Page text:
Hike Photography

On Top of the Boulder Mountains – Ryan Peak

At 11,714 feet in elevation, Ryan Peak is the tallest of the Boulder mountains of Idaho.  From the North Fork of the Wood River trail-head in the Sawtooth National Recreation Area (SNRA), Ryan Peak rises almost a mile in the sky (5,172 feet).


Ryan Peak from the east.
Ryan Peak from the east – courtesy Summit Post.

On Saturday morning my son, Kyle and I decided to take on the challenge of summiting Ryan Peak.  In about three and one-half hours we covered five and one-half miles in distance and almost mile up in elevation to reach Ryan Peak for a delightful lunch.

Looking west at Glassford Peak (11,602) from the top of Ryan Peak.

The effort to reach Ryan Peak does not involve climbing of a technical nature (i.e., ropes and other rock climbing tools).  However, the hike to West Fork Saddle (10,004) is strenuous.  Depending on route choice, the remaining 1,710 feet of gain can be a very demanding Class 3 Rock Climb.  We chose a direct route which is clearly the steepest and kept us using all fours simultaneously most of the time.  Once on the ridge line of the mountain what appears to be a Class 4 effort to the top is actually a stunning Class 2+ hike.  However, it does involve establishing some careful hand holds and foot placement on rock. A slip likely means a fall and unplanned descent of a few thousand feet.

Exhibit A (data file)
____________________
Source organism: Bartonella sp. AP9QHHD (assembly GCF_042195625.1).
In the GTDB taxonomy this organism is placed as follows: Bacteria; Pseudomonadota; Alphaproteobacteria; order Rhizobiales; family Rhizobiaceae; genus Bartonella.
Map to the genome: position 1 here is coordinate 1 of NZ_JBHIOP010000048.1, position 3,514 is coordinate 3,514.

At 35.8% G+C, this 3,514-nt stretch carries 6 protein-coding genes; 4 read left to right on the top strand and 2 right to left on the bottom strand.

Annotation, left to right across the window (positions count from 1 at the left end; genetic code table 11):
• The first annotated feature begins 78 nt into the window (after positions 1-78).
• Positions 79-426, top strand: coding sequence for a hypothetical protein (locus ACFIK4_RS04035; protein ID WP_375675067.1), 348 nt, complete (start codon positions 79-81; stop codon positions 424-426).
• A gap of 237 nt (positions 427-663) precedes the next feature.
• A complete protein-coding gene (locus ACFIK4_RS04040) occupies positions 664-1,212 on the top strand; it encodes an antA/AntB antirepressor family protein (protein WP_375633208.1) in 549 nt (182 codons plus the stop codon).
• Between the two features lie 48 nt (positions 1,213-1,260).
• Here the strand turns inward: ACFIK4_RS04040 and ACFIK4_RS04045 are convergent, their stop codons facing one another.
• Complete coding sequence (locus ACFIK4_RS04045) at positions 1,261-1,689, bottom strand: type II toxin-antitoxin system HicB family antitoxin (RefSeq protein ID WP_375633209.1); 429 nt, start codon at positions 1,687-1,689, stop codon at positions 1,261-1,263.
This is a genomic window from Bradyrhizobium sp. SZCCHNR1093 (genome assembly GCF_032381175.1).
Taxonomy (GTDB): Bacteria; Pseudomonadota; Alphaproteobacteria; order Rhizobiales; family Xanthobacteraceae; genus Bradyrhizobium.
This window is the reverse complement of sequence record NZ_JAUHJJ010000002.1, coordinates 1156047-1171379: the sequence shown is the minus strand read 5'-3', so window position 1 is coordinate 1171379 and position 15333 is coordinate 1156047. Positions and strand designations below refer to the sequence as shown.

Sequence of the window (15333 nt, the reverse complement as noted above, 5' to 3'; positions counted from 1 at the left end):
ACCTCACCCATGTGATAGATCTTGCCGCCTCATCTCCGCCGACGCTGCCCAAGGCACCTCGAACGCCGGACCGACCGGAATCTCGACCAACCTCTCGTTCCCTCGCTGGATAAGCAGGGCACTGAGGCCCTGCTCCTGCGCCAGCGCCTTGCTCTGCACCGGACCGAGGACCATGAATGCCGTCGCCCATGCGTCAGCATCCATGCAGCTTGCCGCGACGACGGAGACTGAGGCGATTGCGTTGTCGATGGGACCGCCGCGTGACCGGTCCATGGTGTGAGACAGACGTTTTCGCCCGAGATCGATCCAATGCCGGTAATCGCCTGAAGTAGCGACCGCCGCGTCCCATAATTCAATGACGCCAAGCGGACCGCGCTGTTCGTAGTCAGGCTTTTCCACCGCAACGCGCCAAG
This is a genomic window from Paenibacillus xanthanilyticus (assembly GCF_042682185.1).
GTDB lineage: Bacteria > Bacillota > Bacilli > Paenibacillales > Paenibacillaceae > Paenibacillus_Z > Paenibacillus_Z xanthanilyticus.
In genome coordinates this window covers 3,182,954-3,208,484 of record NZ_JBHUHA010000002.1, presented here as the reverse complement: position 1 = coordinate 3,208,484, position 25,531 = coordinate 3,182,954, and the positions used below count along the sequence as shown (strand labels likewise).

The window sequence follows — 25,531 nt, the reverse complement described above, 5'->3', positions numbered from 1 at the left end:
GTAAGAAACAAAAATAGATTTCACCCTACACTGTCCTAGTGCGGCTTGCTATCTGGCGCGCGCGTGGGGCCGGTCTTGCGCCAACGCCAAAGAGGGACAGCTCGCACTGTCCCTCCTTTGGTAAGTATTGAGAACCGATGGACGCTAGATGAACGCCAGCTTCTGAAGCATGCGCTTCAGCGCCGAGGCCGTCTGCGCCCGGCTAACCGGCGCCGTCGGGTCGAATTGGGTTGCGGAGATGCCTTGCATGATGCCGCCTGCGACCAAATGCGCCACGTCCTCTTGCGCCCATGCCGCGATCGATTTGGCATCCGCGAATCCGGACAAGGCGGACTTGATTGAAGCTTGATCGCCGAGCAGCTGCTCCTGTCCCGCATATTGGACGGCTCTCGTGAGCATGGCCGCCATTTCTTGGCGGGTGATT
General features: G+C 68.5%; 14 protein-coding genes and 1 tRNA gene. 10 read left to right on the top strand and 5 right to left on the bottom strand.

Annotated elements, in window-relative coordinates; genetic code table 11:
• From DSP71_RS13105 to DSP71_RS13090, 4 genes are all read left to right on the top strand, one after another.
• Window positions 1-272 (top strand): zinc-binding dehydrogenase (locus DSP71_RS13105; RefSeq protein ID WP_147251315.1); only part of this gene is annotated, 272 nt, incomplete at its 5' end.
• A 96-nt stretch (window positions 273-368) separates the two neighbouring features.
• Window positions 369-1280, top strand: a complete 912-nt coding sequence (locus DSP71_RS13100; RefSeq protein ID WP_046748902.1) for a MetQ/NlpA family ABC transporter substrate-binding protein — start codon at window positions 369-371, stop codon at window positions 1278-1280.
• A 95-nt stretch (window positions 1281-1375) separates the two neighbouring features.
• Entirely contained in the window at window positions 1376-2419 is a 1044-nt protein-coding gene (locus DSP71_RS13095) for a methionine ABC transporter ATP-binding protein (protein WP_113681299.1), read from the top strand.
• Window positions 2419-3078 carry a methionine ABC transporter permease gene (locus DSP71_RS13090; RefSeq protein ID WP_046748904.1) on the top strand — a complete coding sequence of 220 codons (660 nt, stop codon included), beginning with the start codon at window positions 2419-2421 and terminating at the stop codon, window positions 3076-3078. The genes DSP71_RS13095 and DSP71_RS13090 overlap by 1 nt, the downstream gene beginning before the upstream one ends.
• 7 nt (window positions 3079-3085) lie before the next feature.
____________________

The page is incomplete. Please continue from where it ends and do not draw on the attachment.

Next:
Looking south at Kent Peak (11,664).


Our route up and down Ryan Peak as recorded on my Garmin Forerunner 405.


3 Replies to “On Top of the Boulder Mountains – Ryan Peak

  1. How beautiful!! Thanks for sharing the beauty & experience for those of us not there. ( & those of us who couldn’t climb it if we were there, but would love to!!)

  2. I am hoping that I can keep doing it for a while.

    One of the tricky things is bringing along the large format camera gear and tripod to support. It adds about 20 pounds to my pack and a little ungainliness with balance.

    However it is my choice and the resulting shots make it worth it to me. For example, the wide shot is almost 3 feet by 8 feet in size without any enlargement. The images will enlarge about 3x before starting to lose any resolution noticeably.

  3. Don’t know how you handle the awkwardness/weight, but certainly understand why! When you’re in that kind of majestic beauty, you really want a way to package it to bring home. So glad you share some of it here, & glad you can share the climbs with your son—-he is obviously moved by it, too. Your home must be filled with amazing photographic art! I’ve always felt property should be allowed to be owned only by those with a deep appreciation of the area—-you certainly would qualify!

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